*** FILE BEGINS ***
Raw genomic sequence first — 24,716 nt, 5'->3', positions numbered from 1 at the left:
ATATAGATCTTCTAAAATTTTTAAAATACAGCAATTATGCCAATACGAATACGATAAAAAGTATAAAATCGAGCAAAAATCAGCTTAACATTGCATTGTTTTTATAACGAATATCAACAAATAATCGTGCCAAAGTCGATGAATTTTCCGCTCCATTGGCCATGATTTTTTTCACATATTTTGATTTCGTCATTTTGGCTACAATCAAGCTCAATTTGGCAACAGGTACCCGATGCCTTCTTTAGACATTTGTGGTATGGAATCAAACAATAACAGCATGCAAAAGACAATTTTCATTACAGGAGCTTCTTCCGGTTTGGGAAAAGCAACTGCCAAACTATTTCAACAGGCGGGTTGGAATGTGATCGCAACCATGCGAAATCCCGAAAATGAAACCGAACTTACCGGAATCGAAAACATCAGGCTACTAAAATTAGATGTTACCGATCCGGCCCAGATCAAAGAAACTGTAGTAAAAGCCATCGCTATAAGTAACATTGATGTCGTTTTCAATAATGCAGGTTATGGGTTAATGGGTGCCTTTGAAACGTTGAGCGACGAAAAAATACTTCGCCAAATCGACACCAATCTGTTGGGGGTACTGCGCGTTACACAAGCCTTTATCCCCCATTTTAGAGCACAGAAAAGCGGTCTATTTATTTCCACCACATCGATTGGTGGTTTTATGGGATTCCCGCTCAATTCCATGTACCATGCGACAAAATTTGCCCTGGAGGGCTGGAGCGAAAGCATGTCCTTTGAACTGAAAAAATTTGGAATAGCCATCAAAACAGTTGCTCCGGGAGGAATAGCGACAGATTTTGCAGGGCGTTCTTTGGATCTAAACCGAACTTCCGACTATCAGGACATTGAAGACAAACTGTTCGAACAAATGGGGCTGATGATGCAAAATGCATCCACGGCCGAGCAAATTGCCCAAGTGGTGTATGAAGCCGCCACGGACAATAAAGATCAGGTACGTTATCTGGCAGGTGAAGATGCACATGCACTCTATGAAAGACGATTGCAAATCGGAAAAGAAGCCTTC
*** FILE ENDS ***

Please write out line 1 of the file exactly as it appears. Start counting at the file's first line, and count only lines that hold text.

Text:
Raw genomic sequence first — 24,716 nt, 5'->3', positions numbered from 1 at the left: